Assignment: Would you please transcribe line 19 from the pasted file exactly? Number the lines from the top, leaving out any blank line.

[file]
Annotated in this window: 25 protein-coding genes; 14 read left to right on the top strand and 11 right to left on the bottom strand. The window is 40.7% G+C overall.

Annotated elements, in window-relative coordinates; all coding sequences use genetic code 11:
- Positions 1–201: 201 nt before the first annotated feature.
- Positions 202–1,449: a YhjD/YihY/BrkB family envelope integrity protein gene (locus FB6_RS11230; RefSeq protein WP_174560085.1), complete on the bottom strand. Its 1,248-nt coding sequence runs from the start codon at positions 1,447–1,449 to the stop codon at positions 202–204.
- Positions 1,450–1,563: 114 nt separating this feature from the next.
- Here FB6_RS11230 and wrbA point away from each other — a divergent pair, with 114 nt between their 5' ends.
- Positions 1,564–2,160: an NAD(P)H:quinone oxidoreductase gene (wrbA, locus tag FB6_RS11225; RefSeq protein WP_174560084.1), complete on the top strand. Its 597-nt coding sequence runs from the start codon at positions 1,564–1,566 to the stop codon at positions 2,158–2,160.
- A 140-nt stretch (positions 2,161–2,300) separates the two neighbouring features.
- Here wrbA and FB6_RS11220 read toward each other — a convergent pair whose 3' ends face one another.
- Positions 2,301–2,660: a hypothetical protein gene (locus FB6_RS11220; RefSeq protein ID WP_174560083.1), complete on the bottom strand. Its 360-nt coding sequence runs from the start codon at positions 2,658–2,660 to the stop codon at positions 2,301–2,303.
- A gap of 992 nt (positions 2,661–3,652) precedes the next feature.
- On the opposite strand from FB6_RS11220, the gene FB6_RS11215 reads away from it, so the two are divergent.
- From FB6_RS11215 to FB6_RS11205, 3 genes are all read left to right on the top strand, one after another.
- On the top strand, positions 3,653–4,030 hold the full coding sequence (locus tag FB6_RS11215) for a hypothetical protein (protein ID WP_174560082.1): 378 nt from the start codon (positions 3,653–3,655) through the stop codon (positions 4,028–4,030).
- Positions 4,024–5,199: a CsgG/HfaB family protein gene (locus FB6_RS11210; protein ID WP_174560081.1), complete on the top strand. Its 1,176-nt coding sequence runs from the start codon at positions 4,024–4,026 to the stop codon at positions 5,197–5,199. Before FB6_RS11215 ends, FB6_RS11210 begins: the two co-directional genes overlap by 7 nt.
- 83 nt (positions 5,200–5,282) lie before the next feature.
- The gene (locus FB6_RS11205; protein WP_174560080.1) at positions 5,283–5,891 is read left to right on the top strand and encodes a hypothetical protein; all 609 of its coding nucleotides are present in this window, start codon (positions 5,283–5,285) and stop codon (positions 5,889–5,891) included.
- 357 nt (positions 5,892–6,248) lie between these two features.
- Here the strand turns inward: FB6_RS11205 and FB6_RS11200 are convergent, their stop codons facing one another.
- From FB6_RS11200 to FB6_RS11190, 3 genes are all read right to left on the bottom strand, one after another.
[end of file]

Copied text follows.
- Here the strand turns inward: FB6_RS11205 and FB6_RS11200 are convergent, their stop codons facing one another.